How Does Parsley Energy, Inc. (NYSE:PE) Fare As A Dividend Stock?

Could Parsley Energy, Inc. (NYSE:PE) be an attractive dividend share to own for the long haul? Investors are often drawn to strong companies with the idea of reinvesting the dividends. If you are hoping to live on the income from dividends, it’s important to be a lot more stringent with your investments than the average punter.

Remember that the recent share price drop will make Parsley Energy’s yield look higher, even though recent events might have impacted the company’s prospects. Some simple research can reduce the risk of buying Parsley Energy for its dividend – read on to learn more.

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NYSE:PE Historical Dividend Yield May 4th 2020
NYSE:PE Historical Dividend Yield May 4th 2020

Payout ratios

Companies (usually) pay dividends out of their earnings. If a company is paying more than it earns, the dividend might have to be cut. As a result, we should always investigate whether a company can afford its dividend, measured as a percentage of a company’s net income after tax. Looking at the data, we can see that 9.6% of Parsley Energy’s profits were paid out as dividends in the last 12 months. We’d say its dividends are thoroughly covered by earnings.

Another important check we do is to see if the free cash flow generated is sufficient to pay the dividend. Unfortunately, while Parsley Energy pays a dividend, it also reported negative free cash flow last year. While there may be a good reason for this, it’s not ideal from a dividend perspective.

Is Parsley Energy’s Balance Sheet Risky?

As Parsley Energy has a meaningful amount of debt, we need to check its balance sheet to see if the company might have debt risks. A quick check of its financial situation can be done with two ratios: net debt divided by EBITDA (earnings before interest, tax, depreciation and amortisation), and net interest cover. Net debt to EBITDA is a measure of a company’s total debt. Net interest cover measures the ability to meet interest payments. Essentially we check that a) the company does not have too much debt, and b) that it can afford to pay the interest. With net debt of 1.63 times its EBITDA, Parsley Energy has an acceptable level of debt.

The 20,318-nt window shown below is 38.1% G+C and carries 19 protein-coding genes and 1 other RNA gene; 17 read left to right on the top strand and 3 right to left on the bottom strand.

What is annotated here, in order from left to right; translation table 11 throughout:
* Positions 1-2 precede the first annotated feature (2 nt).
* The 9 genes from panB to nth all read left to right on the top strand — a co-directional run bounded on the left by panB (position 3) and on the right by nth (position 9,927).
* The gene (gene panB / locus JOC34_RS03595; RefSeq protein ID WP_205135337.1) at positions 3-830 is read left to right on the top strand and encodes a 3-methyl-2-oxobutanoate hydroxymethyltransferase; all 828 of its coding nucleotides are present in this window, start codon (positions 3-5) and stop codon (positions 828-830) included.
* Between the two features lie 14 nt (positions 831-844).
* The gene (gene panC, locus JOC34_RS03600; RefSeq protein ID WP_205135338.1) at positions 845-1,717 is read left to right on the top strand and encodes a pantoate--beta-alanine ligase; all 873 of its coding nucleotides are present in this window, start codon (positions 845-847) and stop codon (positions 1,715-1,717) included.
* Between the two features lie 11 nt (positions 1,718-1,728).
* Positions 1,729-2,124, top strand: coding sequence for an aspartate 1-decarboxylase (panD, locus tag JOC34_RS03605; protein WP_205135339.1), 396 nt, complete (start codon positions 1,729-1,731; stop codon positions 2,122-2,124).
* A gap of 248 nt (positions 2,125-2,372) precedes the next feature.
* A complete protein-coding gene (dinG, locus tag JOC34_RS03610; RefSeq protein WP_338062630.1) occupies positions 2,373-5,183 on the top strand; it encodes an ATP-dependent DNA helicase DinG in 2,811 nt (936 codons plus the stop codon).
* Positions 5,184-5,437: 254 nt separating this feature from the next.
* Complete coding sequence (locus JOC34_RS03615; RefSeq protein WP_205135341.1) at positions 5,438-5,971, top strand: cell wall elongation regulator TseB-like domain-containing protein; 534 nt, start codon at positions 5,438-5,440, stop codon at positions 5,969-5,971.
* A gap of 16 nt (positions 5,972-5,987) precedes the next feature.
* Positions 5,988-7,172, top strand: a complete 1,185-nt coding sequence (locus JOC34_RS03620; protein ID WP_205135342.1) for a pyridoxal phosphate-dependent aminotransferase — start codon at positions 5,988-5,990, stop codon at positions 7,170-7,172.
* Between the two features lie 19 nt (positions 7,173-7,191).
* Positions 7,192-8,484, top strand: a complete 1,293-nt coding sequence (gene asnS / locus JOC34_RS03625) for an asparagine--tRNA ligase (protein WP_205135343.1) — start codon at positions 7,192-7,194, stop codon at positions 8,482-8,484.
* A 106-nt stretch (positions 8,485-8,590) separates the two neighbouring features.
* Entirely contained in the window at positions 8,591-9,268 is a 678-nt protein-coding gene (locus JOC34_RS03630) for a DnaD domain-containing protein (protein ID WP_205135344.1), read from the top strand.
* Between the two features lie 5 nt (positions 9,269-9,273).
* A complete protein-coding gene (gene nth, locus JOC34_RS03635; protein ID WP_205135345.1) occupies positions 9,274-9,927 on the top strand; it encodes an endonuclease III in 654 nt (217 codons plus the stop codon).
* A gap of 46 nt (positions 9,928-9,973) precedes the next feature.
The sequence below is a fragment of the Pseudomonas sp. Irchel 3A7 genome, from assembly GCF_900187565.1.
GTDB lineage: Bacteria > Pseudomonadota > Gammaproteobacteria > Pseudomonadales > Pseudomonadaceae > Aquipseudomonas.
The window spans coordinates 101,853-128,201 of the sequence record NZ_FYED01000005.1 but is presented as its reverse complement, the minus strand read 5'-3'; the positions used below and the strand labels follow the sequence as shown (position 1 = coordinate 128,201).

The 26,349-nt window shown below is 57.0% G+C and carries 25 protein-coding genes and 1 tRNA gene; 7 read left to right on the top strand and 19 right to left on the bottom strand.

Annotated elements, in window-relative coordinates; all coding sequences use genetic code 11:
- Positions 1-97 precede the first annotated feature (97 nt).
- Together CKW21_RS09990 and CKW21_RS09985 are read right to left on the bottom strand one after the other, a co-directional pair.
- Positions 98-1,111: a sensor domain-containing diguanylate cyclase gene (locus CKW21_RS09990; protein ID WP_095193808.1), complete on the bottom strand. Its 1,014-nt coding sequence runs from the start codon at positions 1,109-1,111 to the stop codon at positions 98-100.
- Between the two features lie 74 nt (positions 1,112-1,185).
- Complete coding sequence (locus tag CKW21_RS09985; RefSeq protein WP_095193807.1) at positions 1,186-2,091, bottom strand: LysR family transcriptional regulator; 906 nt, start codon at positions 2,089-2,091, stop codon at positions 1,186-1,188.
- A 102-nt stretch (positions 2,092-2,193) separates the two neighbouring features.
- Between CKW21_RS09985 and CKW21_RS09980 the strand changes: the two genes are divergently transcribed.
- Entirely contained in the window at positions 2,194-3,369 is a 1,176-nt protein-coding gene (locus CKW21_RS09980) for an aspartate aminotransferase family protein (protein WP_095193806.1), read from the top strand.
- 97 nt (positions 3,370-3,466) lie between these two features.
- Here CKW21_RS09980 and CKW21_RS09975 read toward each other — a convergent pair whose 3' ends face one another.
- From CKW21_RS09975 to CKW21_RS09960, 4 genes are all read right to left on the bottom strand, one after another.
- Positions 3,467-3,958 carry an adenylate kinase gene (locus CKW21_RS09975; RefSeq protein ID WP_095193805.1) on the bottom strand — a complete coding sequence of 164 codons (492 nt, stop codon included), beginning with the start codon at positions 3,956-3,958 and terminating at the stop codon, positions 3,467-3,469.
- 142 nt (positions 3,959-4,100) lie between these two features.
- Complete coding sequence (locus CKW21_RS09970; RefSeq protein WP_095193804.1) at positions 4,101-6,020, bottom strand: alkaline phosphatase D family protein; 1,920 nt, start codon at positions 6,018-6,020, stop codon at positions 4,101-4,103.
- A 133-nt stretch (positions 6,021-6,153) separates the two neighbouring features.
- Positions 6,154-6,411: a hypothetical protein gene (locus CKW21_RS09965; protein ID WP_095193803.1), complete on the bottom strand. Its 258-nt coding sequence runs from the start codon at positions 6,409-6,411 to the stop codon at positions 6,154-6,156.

We calculated its interest cover by measuring its earnings before interest and tax (EBIT), and dividing this by the company’s net interest expense. Interest cover of 3.27 times its interest expense is starting to become a concern for Parsley Energy, and be aware that lenders may place additional restrictions on the company as well.

Remember, you can always get a snapshot of Parsley Energy’s latest financial position, by checking our visualisation of its financial health.

Dividend Volatility

Before buying a stock for its income, we want to see if the dividends have been stable in the past, and if the company has a track record of maintaining its dividend. This company has been paying a dividend for less than 2 years, which we think is too soon to consider it a reliable dividend stock.

Modest dividend growth is good to see, especially with the payments being relatively stable. However, the payment history is relatively short and we wouldn’t want to rely on this dividend too much.

Dividend Growth Potential

The other half of the dividend investing equation is evaluating whether earnings per share (EPS) are growing. Growing EPS can help maintain or increase the purchasing power of the dividend over the long run. While there may be fluctuations in the past , Parsley Energy’s earnings per share have basically not grown from where they were five years ago. Over the long term, steady earnings per share is a risk as the value of the dividends can be reduced by inflation.

Conclusion

Dividend investors should always want to know if a) a company’s dividends are affordable, b) if there is a track record of consistent payments, and c) if the dividend is capable of growing. Parsley Energy has a low payout ratio, which we like, although it paid out virtually all of its generated cash. Earnings per share have been falling, and the company has a relatively short dividend history – shorter than we like, anyway. With this information in mind, we think Parsley Energy may not be an ideal dividend stock.

Companies possessing a stable dividend policy will likely enjoy greater investor interest than those suffering from a more inconsistent approach. Still, investors need to consider a host of other factors, apart from dividend payments, when analysing a company. Just as an example, we’ve come accross 5 warning signs for Parsley Energy you should be aware of, and 1 of them can’t be ignored.

Looking for more high-yielding dividend ideas? Try our curated list of dividend stocks with a yield above 3%.

If you spot an error that warrants correction, please contact the editor at editorial-team@simplywallst.com. This article by Simply Wall St is general in nature. It does not constitute a recommendation to buy or sell any stock, and does not take account of your objectives, or your financial situation. Simply Wall St has no position in the stocks mentioned.

We aim to bring you long-term focused research analysis driven by fundamental data. Note that our analysis may not factor in the latest price-sensitive company announcements or qualitative material. Thank you for reading.